Lorraine Hansberry

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Lorraine Hansberry rejected the limitations of her race and gender and through her written works, became a social activist and expanded the role of a black woman in America. Lorraine Hansberry wrote many works that allowed her to explain her views. She also explored these ideas through playwrights. Lorraine Hansberry was said to be a spearhead of the future. She was a woman who refused to be confined by the categories of race and gender (Tripp 3). Lorraine Hansberry was born in 1930. Both of her parents’ were activists challenging discrimination laws. Many famous black people frequently visited her home because of her parent's authority (Tripp 2). Two of these famous black Americans that often visited Lorraine’s home were Paul Robeson and Langston Hughes. They were her "shining light" so to speak. Especially when it came time for her to find her own place in the New York literary world (Cheney 36).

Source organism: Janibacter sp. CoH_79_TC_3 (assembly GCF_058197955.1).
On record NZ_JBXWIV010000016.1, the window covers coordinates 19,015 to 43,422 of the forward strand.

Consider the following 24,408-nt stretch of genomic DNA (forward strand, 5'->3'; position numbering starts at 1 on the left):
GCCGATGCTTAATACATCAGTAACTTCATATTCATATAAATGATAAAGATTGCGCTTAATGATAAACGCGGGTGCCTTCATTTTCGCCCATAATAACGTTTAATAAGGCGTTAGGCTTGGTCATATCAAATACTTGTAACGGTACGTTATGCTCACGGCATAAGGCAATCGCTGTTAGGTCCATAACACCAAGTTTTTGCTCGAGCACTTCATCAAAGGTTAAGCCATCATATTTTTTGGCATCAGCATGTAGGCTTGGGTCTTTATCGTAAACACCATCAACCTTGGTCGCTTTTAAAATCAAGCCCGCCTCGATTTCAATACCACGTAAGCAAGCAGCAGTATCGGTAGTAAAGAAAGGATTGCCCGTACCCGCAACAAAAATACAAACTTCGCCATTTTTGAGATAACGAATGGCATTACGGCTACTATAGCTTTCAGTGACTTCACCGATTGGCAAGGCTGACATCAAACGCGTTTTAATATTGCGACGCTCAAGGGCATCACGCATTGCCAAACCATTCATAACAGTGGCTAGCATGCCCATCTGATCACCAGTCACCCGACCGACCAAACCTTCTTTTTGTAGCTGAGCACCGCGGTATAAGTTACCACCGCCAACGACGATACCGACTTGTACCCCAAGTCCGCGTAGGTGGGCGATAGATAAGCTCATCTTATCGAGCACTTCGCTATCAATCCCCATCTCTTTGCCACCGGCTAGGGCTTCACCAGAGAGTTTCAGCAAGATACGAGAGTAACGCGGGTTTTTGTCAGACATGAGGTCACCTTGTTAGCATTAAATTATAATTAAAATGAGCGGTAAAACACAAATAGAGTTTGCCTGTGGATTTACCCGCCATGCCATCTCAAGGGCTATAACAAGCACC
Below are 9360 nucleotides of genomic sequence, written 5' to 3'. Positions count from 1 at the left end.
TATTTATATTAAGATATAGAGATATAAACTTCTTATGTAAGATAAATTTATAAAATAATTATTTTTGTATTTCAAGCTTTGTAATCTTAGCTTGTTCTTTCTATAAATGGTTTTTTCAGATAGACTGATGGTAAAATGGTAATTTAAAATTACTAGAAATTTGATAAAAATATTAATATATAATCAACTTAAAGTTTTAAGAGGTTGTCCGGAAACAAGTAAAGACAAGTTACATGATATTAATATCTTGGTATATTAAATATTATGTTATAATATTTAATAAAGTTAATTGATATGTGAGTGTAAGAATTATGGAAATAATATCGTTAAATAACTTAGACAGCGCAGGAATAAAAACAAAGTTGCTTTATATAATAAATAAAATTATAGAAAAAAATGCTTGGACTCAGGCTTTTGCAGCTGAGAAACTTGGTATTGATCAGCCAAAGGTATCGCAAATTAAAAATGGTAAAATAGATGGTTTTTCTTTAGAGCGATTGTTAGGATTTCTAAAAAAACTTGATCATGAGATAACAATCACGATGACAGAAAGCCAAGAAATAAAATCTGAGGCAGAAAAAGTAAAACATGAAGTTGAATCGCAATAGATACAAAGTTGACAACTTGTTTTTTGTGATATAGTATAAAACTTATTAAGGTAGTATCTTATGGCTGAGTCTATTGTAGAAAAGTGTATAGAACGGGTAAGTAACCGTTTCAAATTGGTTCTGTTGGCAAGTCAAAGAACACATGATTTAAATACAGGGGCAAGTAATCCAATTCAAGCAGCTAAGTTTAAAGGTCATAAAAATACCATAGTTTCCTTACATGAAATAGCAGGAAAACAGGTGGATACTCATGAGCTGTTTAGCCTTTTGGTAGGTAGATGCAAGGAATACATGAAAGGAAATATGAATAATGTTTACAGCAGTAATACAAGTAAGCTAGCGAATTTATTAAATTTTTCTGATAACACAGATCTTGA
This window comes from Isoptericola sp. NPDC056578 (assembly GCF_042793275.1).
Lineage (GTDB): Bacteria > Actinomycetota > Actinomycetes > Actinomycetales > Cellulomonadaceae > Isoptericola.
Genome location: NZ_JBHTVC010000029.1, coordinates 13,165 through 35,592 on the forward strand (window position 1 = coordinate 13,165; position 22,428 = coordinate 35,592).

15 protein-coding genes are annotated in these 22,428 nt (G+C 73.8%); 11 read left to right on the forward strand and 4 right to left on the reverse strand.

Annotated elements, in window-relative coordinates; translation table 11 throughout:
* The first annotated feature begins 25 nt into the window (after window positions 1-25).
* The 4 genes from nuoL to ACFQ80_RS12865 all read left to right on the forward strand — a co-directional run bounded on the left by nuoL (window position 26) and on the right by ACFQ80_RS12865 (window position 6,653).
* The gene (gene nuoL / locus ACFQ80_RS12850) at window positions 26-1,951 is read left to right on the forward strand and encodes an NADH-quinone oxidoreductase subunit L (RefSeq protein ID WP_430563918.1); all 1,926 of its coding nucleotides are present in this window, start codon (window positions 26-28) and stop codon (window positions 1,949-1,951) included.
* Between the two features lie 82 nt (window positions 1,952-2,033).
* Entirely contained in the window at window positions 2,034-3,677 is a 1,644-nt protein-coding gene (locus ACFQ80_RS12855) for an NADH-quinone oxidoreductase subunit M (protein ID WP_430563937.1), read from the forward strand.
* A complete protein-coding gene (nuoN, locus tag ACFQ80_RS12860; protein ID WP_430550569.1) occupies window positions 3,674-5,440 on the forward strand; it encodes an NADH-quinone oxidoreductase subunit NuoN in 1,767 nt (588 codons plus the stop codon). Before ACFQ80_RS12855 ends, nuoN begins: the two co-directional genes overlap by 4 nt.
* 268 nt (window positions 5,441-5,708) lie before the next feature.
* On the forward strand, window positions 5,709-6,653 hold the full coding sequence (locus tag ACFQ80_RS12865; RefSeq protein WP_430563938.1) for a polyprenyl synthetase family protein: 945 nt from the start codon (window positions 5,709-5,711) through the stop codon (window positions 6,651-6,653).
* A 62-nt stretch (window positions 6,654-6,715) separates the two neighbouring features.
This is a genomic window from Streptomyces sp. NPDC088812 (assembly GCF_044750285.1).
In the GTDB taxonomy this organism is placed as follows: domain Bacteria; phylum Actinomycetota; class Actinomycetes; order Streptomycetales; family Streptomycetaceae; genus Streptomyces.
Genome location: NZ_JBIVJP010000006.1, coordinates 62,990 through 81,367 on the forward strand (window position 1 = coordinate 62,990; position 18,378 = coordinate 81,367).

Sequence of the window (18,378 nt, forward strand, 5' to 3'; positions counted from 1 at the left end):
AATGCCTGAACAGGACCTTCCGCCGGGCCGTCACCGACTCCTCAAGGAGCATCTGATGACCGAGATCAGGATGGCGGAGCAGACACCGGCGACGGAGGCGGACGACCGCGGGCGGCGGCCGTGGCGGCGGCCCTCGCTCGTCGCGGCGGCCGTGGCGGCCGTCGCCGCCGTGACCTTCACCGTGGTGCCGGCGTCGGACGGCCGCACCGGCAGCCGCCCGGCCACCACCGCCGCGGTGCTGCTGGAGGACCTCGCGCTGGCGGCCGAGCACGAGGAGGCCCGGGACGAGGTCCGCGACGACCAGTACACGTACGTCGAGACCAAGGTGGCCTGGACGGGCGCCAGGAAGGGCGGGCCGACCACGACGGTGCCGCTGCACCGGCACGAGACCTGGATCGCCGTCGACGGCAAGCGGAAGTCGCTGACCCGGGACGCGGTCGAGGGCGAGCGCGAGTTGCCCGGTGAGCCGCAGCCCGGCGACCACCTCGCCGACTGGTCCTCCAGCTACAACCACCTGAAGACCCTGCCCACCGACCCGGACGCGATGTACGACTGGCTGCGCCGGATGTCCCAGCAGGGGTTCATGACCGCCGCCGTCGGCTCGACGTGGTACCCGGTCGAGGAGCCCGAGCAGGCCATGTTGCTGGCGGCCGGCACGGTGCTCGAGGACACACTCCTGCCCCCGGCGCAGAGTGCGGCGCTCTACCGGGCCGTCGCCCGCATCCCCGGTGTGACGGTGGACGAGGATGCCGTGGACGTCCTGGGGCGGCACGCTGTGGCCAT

Paul Robeson provided great inspiration for Lorraine’s writings. On the other hand, Langston Hughes gave her a social consciousness of her poetic possibilities of her own race. He also gave her an appreciation of the black American culture. She had also learned from Hughes that in spite of obstacles, black people remained a powerful force in America (Cheney 46-53). Although the Hansberry family was comfortably settled as middle-class economic status, they were still subject to the racial segregation and discrimination characteristic of the period, and they were most active in opposing it (Smith 147). Lorraine’s writing career was started in the area of magazines. She was writing for Paul Robeson’s Freedom magazine. At this time, Lorraine would always say, "I was born black and female," these were the twin identities that would dominate her life and her work. This was her source of motivation, by retelling this statement...